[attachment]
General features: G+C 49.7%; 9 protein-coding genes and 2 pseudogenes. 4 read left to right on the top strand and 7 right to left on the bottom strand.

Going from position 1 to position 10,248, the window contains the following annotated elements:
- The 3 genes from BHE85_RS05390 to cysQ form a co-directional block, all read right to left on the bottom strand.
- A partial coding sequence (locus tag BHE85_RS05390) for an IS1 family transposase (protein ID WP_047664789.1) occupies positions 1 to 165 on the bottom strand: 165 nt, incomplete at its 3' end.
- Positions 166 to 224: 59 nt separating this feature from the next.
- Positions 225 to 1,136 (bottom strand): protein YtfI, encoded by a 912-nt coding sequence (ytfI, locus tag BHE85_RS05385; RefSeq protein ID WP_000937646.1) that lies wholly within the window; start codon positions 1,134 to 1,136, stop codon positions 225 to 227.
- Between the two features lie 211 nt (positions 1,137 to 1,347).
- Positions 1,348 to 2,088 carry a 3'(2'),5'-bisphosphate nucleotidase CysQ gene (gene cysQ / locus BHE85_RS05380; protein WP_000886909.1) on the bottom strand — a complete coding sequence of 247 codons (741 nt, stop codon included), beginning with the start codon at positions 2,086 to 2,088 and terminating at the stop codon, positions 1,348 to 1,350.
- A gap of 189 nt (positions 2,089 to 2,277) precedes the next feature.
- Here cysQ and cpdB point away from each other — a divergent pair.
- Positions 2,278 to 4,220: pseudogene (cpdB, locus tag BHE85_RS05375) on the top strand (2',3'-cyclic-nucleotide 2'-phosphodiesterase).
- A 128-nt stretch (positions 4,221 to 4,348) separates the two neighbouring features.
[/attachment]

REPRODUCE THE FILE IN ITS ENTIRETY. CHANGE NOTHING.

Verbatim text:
General features: G+C 49.7%; 9 protein-coding genes and 2 pseudogenes. 4 read left to right on the top strand and 7 right to left on the bottom strand.

Going from position 1 to position 10,248, the window contains the following annotated elements:
- The 3 genes from BHE85_RS05390 to cysQ form a co-directional block, all read right to left on the bottom strand.
- A partial coding sequence (locus tag BHE85_RS05390) for an IS1 family transposase (protein ID WP_047664789.1) occupies positions 1 to 165 on the bottom strand: 165 nt, incomplete at its 3' end.
- Positions 166 to 224: 59 nt separating this feature from the next.
- Positions 225 to 1,136 (bottom strand): protein YtfI, encoded by a 912-nt coding sequence (ytfI, locus tag BHE85_RS05385; RefSeq protein ID WP_000937646.1) that lies wholly within the window; start codon positions 1,134 to 1,136, stop codon positions 225 to 227.
- Between the two features lie 211 nt (positions 1,137 to 1,347).
- Positions 1,348 to 2,088 carry a 3'(2'),5'-bisphosphate nucleotidase CysQ gene (gene cysQ / locus BHE85_RS05380; protein WP_000886909.1) on the bottom strand — a complete coding sequence of 247 codons (741 nt, stop codon included), beginning with the start codon at positions 2,086 to 2,088 and terminating at the stop codon, positions 1,348 to 1,350.
- A gap of 189 nt (positions 2,089 to 2,277) precedes the next feature.
- Here cysQ and cpdB point away from each other — a divergent pair.
- Positions 2,278 to 4,220: pseudogene (cpdB, locus tag BHE85_RS05375) on the top strand (2',3'-cyclic-nucleotide 2'-phosphodiesterase).
- A 128-nt stretch (positions 4,221 to 4,348) separates the two neighbouring features.